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Historic Resources Committee

  • COST

    Free and open to the public

  • TYPE

    Knowledge Community



What’s Buzzing: Drones for Preservation

The Historic Resources Committee won’t allow another month to fly by without a primer and update on the latest application of unmanned aerial vehicles (UAVs) for the investigation and documentation of historic structures. On February 11th, we welcome Benjamin Haavik, conservator and Team Leader of Property Care at Historic New England; Kelly Streeter, structural engineer and Partner at Vertical Access LLC; and Tim Sturgeon, geographer, pilot and product representative at QuadCopterDigital, for an engaging and informative presentation on the state of the art in inspection technologies.

Tim Sturgeon will present the imagery and mapping developed as part of a drone documentation project at Historic New England’s Cogswell’s Grant property. Ben Haavik will then discuss how his team immediately used the Cogswell’s Grant imagery in project planning and how his team has been using its newly-acquired drone to document its historic sites. Covering regulatory issues, Kelly Streeter will summarize the FAA’s treatment of UAVs in commerce and will describe current use of UAVs for restoration/rehabilitation and evolving applications for 3D and infrared photogrammetry. If time permits, Kelly will also touch on the cost comparison between 3D laser-scanning technologies and 3D modeling using UAVs.

Kelly Streeter PE leads hands-on specialized building investigation teams nationwide. Her extensive experience with historic structures includes the U.S. Capitol Dome in Washington, D.C. and the Chrysler Building in New York City. A frequent presenter at industry conferences, Kelly is chairperson for the American National Standards Institute (ANSI) Z359.9 subcommittee on Personal Equipment for Protection Against Falls and leads her firm’s in-house development of inspection technologies, including direct-to-digital annotation software (TPAS®) and imaging techniques using UAVs. She is a lecturer at graduate level historic preservation university programs, and a SPRAT certified Level III industrial rope access supervisor.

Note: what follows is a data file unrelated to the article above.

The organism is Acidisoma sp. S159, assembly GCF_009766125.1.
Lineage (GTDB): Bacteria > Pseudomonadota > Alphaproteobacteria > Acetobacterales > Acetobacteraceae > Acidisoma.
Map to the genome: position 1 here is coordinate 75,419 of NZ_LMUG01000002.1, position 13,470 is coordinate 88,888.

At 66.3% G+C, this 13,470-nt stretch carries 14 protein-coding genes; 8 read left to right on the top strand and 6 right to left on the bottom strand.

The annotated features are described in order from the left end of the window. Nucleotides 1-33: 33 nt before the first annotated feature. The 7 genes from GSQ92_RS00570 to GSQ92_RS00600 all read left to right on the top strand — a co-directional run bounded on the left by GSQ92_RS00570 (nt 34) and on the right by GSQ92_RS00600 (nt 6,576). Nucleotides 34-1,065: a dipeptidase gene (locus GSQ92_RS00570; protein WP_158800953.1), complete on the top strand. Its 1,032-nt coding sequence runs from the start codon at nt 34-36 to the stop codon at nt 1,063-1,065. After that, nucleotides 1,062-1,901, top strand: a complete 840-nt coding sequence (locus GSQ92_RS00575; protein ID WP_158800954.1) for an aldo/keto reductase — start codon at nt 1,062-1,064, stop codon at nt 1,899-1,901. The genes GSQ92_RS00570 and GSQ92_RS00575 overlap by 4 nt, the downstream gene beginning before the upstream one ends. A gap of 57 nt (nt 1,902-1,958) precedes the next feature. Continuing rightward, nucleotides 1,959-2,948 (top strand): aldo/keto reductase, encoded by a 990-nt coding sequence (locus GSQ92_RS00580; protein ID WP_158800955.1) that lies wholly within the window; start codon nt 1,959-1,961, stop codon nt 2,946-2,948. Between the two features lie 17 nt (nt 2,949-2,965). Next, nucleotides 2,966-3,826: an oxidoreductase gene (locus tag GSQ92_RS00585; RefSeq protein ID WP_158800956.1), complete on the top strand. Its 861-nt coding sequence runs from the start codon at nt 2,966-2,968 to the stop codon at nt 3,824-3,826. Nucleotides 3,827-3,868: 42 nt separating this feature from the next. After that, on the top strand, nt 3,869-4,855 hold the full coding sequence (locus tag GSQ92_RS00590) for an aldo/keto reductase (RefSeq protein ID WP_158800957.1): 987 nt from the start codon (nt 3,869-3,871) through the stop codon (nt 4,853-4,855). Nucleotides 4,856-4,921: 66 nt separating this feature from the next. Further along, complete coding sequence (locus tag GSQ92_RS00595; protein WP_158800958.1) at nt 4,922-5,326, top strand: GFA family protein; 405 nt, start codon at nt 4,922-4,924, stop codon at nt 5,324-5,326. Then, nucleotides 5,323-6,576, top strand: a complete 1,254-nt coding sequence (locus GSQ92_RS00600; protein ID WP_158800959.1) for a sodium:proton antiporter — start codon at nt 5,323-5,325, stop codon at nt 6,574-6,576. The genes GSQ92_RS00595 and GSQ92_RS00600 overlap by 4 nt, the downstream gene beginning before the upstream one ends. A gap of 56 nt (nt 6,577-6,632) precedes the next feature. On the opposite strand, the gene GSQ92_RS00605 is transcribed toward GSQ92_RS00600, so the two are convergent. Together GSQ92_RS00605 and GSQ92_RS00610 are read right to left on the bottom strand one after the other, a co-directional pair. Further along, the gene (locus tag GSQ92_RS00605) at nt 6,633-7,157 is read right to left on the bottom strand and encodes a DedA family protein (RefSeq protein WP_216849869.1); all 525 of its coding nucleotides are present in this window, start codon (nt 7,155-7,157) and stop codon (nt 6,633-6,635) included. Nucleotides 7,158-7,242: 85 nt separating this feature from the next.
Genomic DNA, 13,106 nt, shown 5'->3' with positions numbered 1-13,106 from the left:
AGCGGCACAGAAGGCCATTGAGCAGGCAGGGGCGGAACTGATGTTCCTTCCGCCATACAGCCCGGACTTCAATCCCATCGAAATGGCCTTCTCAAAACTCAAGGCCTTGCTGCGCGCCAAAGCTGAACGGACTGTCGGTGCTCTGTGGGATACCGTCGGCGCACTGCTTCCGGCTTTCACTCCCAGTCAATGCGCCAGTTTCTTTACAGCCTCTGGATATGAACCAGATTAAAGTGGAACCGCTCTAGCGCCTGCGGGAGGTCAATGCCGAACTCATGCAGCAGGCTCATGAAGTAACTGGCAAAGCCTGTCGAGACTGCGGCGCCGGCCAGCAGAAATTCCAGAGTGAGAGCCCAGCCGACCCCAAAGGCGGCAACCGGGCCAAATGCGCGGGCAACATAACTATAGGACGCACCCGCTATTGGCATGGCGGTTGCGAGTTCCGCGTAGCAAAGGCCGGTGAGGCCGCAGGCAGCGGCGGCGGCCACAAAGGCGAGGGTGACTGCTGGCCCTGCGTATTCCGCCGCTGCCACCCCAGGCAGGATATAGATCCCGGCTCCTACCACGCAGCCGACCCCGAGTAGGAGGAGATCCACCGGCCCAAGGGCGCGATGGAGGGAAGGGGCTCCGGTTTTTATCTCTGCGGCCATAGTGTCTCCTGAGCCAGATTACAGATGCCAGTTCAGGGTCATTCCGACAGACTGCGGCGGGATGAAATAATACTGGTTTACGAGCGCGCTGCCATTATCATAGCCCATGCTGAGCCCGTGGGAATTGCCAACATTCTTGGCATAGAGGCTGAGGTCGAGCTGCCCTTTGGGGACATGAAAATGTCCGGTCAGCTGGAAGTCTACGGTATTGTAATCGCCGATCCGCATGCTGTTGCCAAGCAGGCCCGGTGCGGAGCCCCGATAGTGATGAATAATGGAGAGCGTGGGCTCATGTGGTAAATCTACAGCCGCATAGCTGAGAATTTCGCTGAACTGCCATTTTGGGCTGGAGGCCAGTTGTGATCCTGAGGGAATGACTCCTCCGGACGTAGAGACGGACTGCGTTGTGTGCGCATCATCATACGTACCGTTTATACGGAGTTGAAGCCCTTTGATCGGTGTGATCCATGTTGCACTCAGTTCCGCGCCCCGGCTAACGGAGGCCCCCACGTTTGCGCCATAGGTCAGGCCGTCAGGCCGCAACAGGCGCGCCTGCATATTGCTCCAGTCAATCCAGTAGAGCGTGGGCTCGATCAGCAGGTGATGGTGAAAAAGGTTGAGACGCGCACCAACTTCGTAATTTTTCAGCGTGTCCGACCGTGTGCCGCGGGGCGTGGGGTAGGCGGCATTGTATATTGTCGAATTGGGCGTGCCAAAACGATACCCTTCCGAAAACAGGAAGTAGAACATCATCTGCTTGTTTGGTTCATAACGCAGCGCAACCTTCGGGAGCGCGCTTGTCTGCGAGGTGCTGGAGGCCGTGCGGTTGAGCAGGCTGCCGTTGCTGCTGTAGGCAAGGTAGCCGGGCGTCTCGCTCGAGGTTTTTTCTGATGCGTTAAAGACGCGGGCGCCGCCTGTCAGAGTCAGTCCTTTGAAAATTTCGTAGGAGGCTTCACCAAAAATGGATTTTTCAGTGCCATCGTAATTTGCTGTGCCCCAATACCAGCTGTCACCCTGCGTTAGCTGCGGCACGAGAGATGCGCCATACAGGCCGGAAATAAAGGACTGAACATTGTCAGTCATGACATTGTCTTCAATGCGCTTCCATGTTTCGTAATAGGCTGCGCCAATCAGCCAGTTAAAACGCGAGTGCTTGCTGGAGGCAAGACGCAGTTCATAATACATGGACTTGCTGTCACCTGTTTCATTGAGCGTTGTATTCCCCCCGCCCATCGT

Benjamin Haavik, Team Leader of Property Care for Historic New England, is responsible for the maintenance and preservation of 36 historic house museums and landscapes open to the public. In this role, Ben oversees all property assessment, project planning and implementation and has recently begun to use drones to support this effort. Previous to joining Historic New England in 2004, Ben was Deputy Director of the Historic House Trust of New York City, where he cared for 24 historic sites throughout the five boroughs. Ben began his career at the Fairmount Park Historic Preservation Trust in Philadelphia, after receiving his MS in Historic Preservation from the University of Pennsylvania.

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